Josh Ong is the US Editor at The Next Web. He previously worked as TNW's China Editor and LA Reporter. Follow him on Twitter or email him a Josh Ong is the US Editor at The Next Web. He previously worked as TNW's China Editor and LA Reporter. Follow him on Twitter or email him at [email protected].
Serial cloner Rocket Internet may be widely reviled, but few deny that it’s fast. In fact, some say the company is as fast at shutting down an unsuccessful idea as it is at copying a successful one. A report from SG Entrepreneuers claims Rocket has laid off employees of its Home24.sg online furniture store.
As of the time of writing, the company’s website remains functional, but customer service requests have reportedly gone unanswered. Home24 launched in Singapore and Malaysia earlier this year as part of a fast entry into Southeast Asia. Within months of touching down, Rocket had hired hundreds of employees across several different countries in the region and had launched several of its businesses.
TNW has contacted Rocket Internet for comment on the status of Home24’s Singapore division.
It has been a tumultuous month for Rocket, which is run by the Samwer brothers. The company pulled out of Turkey and also shut down development operations in China. It is also believed to have recently downsized in the Philippines and Pakistan.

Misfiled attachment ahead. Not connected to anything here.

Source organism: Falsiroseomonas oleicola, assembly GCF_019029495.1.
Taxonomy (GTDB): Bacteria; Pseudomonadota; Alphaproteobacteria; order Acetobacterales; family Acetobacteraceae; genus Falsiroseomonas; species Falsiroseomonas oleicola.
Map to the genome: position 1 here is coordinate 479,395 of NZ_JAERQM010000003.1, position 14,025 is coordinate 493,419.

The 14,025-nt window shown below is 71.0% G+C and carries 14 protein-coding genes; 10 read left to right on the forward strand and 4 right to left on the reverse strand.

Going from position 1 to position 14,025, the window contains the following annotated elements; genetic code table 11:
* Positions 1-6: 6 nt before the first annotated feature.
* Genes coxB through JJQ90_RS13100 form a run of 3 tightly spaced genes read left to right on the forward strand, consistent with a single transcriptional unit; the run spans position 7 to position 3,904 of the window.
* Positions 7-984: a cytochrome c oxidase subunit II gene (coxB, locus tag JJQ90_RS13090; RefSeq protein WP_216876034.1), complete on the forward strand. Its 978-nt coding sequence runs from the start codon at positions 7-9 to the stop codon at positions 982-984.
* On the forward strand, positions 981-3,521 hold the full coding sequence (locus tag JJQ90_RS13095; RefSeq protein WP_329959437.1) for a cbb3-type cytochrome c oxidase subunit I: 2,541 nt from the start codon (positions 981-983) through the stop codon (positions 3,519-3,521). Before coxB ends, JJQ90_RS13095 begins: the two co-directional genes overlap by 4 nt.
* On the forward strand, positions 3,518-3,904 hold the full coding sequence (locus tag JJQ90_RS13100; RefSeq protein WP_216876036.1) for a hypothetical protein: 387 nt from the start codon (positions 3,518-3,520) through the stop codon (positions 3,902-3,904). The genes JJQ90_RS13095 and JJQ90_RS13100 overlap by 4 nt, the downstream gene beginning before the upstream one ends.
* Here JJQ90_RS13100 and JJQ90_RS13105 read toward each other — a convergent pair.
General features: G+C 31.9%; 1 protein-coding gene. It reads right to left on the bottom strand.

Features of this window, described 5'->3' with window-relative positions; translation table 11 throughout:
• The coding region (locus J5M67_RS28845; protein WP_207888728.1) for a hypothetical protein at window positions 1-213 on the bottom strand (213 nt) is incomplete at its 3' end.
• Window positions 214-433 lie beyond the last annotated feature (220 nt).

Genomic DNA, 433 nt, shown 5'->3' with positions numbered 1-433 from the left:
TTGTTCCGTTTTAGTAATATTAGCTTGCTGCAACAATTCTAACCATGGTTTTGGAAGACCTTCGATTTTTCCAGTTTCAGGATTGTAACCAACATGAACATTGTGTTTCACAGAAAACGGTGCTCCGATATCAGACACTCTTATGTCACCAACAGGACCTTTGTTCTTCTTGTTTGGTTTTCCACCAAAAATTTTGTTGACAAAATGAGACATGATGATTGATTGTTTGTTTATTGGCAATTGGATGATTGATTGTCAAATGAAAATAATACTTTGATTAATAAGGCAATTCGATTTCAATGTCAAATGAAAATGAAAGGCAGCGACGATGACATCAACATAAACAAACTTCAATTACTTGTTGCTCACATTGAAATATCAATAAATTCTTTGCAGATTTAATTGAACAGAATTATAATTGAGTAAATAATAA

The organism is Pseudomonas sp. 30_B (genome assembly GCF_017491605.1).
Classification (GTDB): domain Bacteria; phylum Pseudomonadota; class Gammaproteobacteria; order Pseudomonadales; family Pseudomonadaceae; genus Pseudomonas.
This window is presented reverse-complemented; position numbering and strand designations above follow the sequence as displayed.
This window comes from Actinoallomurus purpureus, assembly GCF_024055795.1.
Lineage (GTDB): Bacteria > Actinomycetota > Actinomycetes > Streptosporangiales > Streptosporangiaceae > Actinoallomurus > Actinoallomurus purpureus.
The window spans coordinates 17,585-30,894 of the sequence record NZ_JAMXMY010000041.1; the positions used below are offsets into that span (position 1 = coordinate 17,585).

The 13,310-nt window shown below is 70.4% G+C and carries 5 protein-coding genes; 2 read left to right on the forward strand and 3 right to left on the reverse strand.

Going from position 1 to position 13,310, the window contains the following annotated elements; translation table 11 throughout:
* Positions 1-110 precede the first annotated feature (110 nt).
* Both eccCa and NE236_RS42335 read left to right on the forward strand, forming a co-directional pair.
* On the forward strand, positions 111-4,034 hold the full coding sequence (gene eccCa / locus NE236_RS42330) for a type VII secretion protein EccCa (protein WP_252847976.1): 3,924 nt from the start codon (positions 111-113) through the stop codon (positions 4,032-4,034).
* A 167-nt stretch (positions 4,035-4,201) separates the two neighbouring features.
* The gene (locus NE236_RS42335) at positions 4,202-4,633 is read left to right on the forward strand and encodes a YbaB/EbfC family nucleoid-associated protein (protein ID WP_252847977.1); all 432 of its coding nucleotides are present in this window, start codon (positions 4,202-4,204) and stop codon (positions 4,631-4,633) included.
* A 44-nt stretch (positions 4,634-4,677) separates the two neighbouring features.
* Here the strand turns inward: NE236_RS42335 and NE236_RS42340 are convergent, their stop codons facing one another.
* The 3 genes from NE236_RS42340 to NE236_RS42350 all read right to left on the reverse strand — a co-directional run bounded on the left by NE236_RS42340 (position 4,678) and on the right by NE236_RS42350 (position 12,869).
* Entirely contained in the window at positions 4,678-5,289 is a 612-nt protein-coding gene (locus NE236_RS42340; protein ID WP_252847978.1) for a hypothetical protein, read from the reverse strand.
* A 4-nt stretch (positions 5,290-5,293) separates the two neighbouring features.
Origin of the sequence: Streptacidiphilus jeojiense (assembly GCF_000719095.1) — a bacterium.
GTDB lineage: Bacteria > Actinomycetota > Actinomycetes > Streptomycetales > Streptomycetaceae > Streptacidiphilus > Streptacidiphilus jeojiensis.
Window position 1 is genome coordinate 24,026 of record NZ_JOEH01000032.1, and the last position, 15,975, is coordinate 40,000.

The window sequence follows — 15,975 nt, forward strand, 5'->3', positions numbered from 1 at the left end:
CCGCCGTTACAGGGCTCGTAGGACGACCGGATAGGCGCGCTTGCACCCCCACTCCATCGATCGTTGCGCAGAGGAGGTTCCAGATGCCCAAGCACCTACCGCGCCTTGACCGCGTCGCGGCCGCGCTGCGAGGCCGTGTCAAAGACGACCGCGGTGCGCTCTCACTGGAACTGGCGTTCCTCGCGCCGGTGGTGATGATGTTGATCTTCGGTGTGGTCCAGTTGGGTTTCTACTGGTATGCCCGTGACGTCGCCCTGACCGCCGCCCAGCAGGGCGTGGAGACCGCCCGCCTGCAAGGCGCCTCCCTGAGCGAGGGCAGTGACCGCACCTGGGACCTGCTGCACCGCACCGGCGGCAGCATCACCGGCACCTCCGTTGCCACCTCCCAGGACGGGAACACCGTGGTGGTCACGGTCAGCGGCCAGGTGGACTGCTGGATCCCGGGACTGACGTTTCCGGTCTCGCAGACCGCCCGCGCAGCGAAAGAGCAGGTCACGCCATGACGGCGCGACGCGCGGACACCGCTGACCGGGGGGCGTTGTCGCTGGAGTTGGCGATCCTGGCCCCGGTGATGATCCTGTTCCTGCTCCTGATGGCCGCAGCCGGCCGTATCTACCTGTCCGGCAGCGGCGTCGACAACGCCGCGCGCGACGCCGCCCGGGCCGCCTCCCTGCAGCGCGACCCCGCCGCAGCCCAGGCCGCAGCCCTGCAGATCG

If the company held onto its stake in Groupon, it could be feeling the squeeze. Since Groupon’s IPO last year, shares of the company have lost 83 percent of their value. In April, Groupon broke off a consulting relationship with the Samwer brothers, who founded the CityDeal clone that Groupon bought to expand internationally, after Marc Samwer was replaced as head of international operations
News hasn’t been all bad for Rocket, though. On Wednesday, it finalized a deal with Millicom International Cellular to invest in new companies across Latin America and Africa. The company is also taking its Payleven Square clone global with entry into Poland, The Netherlands, Brazil and the UK.
Rocket is believed to be operational in over 50 countries with more than 30 companies.
Image credit: Pond5
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